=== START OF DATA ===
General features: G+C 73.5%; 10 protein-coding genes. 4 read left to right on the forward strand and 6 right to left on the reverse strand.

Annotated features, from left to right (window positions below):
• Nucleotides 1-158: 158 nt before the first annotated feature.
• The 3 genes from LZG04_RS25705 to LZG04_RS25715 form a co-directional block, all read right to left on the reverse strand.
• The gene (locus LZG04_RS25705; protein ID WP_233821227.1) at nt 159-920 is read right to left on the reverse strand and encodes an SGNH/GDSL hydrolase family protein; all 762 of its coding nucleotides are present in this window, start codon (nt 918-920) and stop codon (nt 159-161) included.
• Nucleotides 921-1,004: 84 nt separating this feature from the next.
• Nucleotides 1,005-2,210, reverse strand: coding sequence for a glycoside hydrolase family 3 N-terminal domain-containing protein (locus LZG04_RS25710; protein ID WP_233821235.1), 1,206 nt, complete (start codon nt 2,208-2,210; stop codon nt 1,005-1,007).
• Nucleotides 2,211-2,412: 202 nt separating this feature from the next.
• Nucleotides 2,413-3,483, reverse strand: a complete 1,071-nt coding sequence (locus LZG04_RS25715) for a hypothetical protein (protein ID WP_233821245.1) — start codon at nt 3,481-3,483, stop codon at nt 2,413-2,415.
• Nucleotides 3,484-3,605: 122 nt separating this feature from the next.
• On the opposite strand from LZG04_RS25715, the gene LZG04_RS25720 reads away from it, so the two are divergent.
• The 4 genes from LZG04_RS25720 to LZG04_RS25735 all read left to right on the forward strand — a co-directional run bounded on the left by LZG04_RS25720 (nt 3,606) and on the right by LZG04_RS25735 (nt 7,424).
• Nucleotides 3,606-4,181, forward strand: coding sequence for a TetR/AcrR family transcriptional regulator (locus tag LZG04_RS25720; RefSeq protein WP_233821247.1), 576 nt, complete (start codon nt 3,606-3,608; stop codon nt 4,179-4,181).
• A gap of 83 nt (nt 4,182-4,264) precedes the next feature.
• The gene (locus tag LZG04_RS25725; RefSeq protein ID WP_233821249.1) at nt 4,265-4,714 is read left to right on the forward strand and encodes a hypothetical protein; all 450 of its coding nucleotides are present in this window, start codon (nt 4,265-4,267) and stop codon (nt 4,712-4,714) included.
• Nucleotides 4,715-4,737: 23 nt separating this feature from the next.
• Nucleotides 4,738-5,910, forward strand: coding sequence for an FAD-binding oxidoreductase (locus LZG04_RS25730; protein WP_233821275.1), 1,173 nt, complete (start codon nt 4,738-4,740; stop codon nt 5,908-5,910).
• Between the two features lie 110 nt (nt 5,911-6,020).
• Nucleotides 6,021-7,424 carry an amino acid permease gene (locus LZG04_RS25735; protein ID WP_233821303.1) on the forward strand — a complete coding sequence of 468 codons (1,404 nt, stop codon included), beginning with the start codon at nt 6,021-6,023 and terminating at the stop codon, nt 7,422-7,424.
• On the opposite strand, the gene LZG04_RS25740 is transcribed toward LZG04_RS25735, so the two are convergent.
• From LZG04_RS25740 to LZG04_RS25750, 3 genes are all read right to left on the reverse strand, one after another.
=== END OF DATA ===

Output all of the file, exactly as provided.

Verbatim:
General features: G+C 73.5%; 10 protein-coding genes. 4 read left to right on the forward strand and 6 right to left on the reverse strand.

Annotated features, from left to right (window positions below):
• Nucleotides 1-158: 158 nt before the first annotated feature.
• The 3 genes from LZG04_RS25705 to LZG04_RS25715 form a co-directional block, all read right to left on the reverse strand.
• The gene (locus LZG04_RS25705; protein ID WP_233821227.1) at nt 159-920 is read right to left on the reverse strand and encodes an SGNH/GDSL hydrolase family protein; all 762 of its coding nucleotides are present in this window, start codon (nt 918-920) and stop codon (nt 159-161) included.
• Nucleotides 921-1,004: 84 nt separating this feature from the next.
• Nucleotides 1,005-2,210, reverse strand: coding sequence for a glycoside hydrolase family 3 N-terminal domain-containing protein (locus LZG04_RS25710; protein ID WP_233821235.1), 1,206 nt, complete (start codon nt 2,208-2,210; stop codon nt 1,005-1,007).
• Nucleotides 2,211-2,412: 202 nt separating this feature from the next.
• Nucleotides 2,413-3,483, reverse strand: a complete 1,071-nt coding sequence (locus LZG04_RS25715) for a hypothetical protein (protein ID WP_233821245.1) — start codon at nt 3,481-3,483, stop codon at nt 2,413-2,415.
• Nucleotides 3,484-3,605: 122 nt separating this feature from the next.
• On the opposite strand from LZG04_RS25715, the gene LZG04_RS25720 reads away from it, so the two are divergent.
• The 4 genes from LZG04_RS25720 to LZG04_RS25735 all read left to right on the forward strand — a co-directional run bounded on the left by LZG04_RS25720 (nt 3,606) and on the right by LZG04_RS25735 (nt 7,424).
• Nucleotides 3,606-4,181, forward strand: coding sequence for a TetR/AcrR family transcriptional regulator (locus tag LZG04_RS25720; RefSeq protein WP_233821247.1), 576 nt, complete (start codon nt 3,606-3,608; stop codon nt 4,179-4,181).
• A gap of 83 nt (nt 4,182-4,264) precedes the next feature.
• The gene (locus tag LZG04_RS25725; RefSeq protein ID WP_233821249.1) at nt 4,265-4,714 is read left to right on the forward strand and encodes a hypothetical protein; all 450 of its coding nucleotides are present in this window, start codon (nt 4,265-4,267) and stop codon (nt 4,712-4,714) included.
• Nucleotides 4,715-4,737: 23 nt separating this feature from the next.
• Nucleotides 4,738-5,910, forward strand: coding sequence for an FAD-binding oxidoreductase (locus LZG04_RS25730; protein WP_233821275.1), 1,173 nt, complete (start codon nt 4,738-4,740; stop codon nt 5,908-5,910).
• Between the two features lie 110 nt (nt 5,911-6,020).
• Nucleotides 6,021-7,424 carry an amino acid permease gene (locus LZG04_RS25735; protein ID WP_233821303.1) on the forward strand — a complete coding sequence of 468 codons (1,404 nt, stop codon included), beginning with the start codon at nt 6,021-6,023 and terminating at the stop codon, nt 7,422-7,424.
• On the opposite strand, the gene LZG04_RS25740 is transcribed toward LZG04_RS25735, so the two are convergent.
• From LZG04_RS25740 to LZG04_RS25750, 3 genes are all read right to left on the reverse strand, one after another.